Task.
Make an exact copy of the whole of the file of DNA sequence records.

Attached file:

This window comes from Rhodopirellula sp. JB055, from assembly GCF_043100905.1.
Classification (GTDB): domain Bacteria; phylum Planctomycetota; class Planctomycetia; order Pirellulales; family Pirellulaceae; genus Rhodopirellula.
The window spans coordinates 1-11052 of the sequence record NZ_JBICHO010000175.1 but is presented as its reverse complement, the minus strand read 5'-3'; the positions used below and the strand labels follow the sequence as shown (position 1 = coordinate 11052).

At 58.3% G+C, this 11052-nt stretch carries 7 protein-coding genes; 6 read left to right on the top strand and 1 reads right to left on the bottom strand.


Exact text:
This window comes from Rhodopirellula sp. JB055, from assembly GCF_043100905.1.
Classification (GTDB): domain Bacteria; phylum Planctomycetota; class Planctomycetia; order Pirellulales; family Pirellulaceae; genus Rhodopirellula.
The window spans coordinates 1-11052 of the sequence record NZ_JBICHO010000175.1 but is presented as its reverse complement, the minus strand read 5'-3'; the positions used below and the strand labels follow the sequence as shown (position 1 = coordinate 11052).

At 58.3% G+C, this 11052-nt stretch carries 7 protein-coding genes; 6 read left to right on the top strand and 1 reads right to left on the bottom strand.